For hundreds of years, people in Paraguay and Brazil have used a sweet leaf to sweeten bitter herbal teas including mate. For nearly 20 years, Japanese consumers by the millions have used extracts of the same plant as a safe, natural, non-caloric sweetener. The plant is stevia, formally known as Stevia rebaudiana.
Stevia is a fairly unassuming perennial shrub of the aster family (Asteraceae), native to the northern regions of South America. It has now been grown commercially in Brazil, Paraguay, Uruguay, Central America, the United States, Israel, Thailand and China. The leaves contain several chemicals called glycosides, which taste sweet, but do not provide calories. The major glycoside is called stevioside, and is one of the major sweeteners in use in Japan and Korea. Stevia and its extracts have captured over 40% of the Japanese market. Major multinational food companies like Coca Cola and Beatrice foods, convinced of its safety, use stevia extracts to sweeten foods for sale in Japan, Brazil, and other countries where it is approved.
Europeans first learned of stevia when the Spanish Conquistadors of the Sixteenth Century sent word to Spain that the natives of South America had used the plant to sweeten herbal tea since "ancient times". The saga of American interest in stevia began around the turn of the Twentieth Century when researchers in Brazil started hearing about "a plant with leaves so sweet that a part of one would sweeten a whole gourd full of mate." The plant had been described in 1899 by Dr. M. S. Bertoni. In 1921 the American Trade Commissioner to Paraguay commented in a letter "Although known to science for thirty years and used by the Indians for a much longer period nothing has been done commercially with the plant. This has been due to a lack of interest on the part of capital and to the difficulty of cultivation."
Dr. Bertoni wrote some of the earliest articles on the plant in 1905 and 1918. In the latter article he notes: "The principal importance of Ka he'e (stevia) is due to the possibility of substituting it for saccharine. It presents these great advantages over saccharine:
1. It is not toxic but, on the contrary, it is healthful, as shown by long experience and according to the studies of Dr. Rebaudi.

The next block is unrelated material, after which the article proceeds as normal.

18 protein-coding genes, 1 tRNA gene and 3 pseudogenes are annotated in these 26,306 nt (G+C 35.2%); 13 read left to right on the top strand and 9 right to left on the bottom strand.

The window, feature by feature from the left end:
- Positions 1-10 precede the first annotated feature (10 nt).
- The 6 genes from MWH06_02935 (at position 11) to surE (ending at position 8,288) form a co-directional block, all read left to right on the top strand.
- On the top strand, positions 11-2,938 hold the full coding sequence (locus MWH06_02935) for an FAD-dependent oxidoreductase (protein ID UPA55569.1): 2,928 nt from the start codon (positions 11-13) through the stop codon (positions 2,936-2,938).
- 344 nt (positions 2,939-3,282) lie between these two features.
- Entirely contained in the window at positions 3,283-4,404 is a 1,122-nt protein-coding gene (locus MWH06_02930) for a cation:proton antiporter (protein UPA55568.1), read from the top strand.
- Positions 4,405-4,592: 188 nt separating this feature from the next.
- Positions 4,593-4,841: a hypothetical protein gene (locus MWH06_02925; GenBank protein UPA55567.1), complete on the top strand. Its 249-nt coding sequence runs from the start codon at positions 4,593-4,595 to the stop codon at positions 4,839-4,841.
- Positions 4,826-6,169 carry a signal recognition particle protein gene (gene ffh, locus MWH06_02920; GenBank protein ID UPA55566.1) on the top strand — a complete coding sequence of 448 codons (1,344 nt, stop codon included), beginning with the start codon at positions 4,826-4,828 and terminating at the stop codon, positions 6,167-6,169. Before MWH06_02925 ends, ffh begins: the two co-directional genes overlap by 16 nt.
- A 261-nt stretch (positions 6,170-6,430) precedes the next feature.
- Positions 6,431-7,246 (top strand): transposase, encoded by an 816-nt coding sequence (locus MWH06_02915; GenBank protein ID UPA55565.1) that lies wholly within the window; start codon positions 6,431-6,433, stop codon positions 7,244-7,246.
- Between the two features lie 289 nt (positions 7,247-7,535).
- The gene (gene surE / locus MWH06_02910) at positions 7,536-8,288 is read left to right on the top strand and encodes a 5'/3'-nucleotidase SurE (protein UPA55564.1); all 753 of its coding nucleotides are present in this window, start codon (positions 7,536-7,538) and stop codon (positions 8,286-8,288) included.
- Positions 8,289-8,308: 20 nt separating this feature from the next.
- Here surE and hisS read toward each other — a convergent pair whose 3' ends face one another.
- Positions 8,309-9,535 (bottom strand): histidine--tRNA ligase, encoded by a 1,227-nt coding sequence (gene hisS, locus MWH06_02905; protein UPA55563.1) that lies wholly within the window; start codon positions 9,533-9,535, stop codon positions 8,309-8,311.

2. It is a sweetening agent of great power.
3. It can be employed directly in its natural state, (pulverized leaves).
4. It is much cheaper than saccharine."
Unfortunately, this last point may have been the undoing of stevia. Noncaloric sweeteners are a big business in the U.S., as are caloric sweeteners like sugar and the sugar-alcohols, sorbital, mannitol and xylitol. It is small wonder that the powerful sweetener interests here, do not want the natural, inexpensive, and non-patentable stevia approved in the U.S.
In the 1970s, the Japanese government approved the plant, and food manufacturers began using stevia extracts to sweeten everything from sweet soy sauce and pickles to diet Coke. Researchers found the extract interesting, resulting in dozens of well-designed studies of its safety, chemistry and stability for use in different food products. Various writers have praised the taste of the extracts, which has much less of the bitter aftertaste prevalent in most noncaloric sweeteners. In addition to Japan, other governments have approved stevia and stevioside, including those of Brazil, China and South Korea, among others. Unfortunately, the US was destined to be a different story. In Japan, there is much more scientific evidence of stevia's safety than for most foods and additives. There are several great stevia products on the market. Click here to check out some great items!